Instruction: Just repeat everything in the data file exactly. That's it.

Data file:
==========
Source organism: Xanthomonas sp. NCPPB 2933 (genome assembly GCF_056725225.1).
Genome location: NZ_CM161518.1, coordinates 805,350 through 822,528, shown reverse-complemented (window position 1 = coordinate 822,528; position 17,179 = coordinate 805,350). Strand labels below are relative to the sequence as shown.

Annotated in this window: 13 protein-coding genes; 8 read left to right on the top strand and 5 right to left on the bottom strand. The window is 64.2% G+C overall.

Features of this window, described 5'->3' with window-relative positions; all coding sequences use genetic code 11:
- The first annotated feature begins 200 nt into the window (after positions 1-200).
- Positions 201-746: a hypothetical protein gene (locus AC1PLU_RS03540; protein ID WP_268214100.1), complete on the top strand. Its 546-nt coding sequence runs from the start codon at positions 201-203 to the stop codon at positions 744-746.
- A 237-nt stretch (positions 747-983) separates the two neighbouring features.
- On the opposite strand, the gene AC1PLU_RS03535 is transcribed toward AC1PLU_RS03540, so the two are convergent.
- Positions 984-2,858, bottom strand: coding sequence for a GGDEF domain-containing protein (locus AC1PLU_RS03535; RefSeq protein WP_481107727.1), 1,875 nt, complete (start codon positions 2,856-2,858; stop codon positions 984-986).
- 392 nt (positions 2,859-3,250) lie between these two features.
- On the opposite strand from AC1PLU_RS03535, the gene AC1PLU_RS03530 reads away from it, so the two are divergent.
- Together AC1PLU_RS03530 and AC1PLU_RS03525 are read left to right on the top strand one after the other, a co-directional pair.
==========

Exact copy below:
Source organism: Xanthomonas sp. NCPPB 2933 (genome assembly GCF_056725225.1).
Genome location: NZ_CM161518.1, coordinates 805,350 through 822,528, shown reverse-complemented (window position 1 = coordinate 822,528; position 17,179 = coordinate 805,350). Strand labels below are relative to the sequence as shown.

Annotated in this window: 13 protein-coding genes; 8 read left to right on the top strand and 5 right to left on the bottom strand. The window is 64.2% G+C overall.

Features of this window, described 5'->3' with window-relative positions; all coding sequences use genetic code 11:
- The first annotated feature begins 200 nt into the window (after positions 1-200).
- Positions 201-746: a hypothetical protein gene (locus AC1PLU_RS03540; protein ID WP_268214100.1), complete on the top strand. Its 546-nt coding sequence runs from the start codon at positions 201-203 to the stop codon at positions 744-746.
- A 237-nt stretch (positions 747-983) separates the two neighbouring features.
- On the opposite strand, the gene AC1PLU_RS03535 is transcribed toward AC1PLU_RS03540, so the two are convergent.
- Positions 984-2,858, bottom strand: coding sequence for a GGDEF domain-containing protein (locus AC1PLU_RS03535; RefSeq protein WP_481107727.1), 1,875 nt, complete (start codon positions 2,856-2,858; stop codon positions 984-986).
- 392 nt (positions 2,859-3,250) lie between these two features.
- On the opposite strand from AC1PLU_RS03535, the gene AC1PLU_RS03530 reads away from it, so the two are divergent.
- Together AC1PLU_RS03530 and AC1PLU_RS03525 are read left to right on the top strand one after the other, a co-directional pair.